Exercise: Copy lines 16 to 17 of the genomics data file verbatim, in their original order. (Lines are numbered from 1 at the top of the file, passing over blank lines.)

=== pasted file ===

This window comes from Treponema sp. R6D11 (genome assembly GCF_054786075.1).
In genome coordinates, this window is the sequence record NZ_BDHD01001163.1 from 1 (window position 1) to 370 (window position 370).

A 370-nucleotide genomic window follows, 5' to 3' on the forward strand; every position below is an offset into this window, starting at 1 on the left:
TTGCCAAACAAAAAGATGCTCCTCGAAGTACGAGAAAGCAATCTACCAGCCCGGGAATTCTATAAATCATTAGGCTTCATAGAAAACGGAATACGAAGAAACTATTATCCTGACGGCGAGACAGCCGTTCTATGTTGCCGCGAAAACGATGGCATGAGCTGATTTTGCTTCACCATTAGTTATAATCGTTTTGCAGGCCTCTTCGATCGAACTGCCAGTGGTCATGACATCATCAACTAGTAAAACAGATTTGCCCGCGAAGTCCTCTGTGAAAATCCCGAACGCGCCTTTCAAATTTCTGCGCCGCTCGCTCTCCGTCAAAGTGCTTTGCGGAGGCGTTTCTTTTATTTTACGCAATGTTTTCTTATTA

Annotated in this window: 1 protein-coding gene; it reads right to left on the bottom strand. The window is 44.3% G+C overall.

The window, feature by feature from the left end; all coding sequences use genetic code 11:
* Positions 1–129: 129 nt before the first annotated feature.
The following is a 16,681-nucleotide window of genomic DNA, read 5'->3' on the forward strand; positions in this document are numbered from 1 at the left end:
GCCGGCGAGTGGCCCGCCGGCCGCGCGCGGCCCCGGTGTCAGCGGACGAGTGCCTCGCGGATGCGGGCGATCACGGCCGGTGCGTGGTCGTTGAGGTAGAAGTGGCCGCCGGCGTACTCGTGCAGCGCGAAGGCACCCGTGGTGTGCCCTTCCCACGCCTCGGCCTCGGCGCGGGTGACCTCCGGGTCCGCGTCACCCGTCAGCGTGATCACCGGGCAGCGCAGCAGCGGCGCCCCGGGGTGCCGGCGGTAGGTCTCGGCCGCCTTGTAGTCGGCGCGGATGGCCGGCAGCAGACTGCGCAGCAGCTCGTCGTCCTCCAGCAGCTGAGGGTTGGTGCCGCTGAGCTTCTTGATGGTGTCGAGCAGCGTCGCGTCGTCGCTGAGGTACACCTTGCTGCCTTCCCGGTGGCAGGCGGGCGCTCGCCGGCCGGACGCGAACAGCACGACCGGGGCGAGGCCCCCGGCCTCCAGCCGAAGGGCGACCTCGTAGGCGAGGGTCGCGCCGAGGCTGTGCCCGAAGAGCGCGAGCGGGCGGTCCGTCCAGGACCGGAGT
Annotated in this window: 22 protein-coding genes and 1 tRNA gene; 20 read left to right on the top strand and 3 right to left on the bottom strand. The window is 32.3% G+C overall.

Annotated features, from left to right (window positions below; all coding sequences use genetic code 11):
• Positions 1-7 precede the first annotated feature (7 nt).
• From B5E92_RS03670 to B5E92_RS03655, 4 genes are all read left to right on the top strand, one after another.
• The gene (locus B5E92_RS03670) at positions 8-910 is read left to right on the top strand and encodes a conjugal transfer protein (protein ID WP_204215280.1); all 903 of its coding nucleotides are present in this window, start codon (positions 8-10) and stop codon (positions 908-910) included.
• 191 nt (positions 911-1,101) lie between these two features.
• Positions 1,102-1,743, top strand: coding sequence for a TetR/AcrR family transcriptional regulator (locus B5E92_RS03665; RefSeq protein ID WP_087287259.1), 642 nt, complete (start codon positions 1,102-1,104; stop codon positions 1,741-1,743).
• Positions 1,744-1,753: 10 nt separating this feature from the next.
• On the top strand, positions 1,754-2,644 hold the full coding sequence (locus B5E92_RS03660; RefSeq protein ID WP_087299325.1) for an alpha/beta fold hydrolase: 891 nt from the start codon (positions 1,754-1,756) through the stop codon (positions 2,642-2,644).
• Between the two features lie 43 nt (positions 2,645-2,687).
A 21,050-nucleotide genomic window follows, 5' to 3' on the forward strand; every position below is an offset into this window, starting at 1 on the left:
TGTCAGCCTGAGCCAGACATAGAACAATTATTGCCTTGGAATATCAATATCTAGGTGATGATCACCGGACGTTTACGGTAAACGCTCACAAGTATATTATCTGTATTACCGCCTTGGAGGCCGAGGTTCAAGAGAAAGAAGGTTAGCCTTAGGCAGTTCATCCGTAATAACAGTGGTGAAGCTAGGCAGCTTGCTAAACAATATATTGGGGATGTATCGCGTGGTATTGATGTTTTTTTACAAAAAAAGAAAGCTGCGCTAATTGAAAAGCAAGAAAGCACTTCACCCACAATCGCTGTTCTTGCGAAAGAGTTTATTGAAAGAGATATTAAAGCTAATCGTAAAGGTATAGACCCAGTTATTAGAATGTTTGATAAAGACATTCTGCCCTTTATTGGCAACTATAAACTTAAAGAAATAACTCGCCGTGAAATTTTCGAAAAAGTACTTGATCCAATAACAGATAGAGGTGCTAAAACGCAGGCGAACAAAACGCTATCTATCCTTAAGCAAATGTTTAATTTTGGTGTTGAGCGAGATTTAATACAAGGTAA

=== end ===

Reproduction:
• Positions 1,102-1,743, top strand: coding sequence for a TetR/AcrR family transcriptional regulator (locus B5E92_RS03665; RefSeq protein ID WP_087287259.1), 642 nt, complete (start codon positions 1,102-1,104; stop codon positions 1,741-1,743).
• Positions 1,744-1,753: 10 nt separating this feature from the next.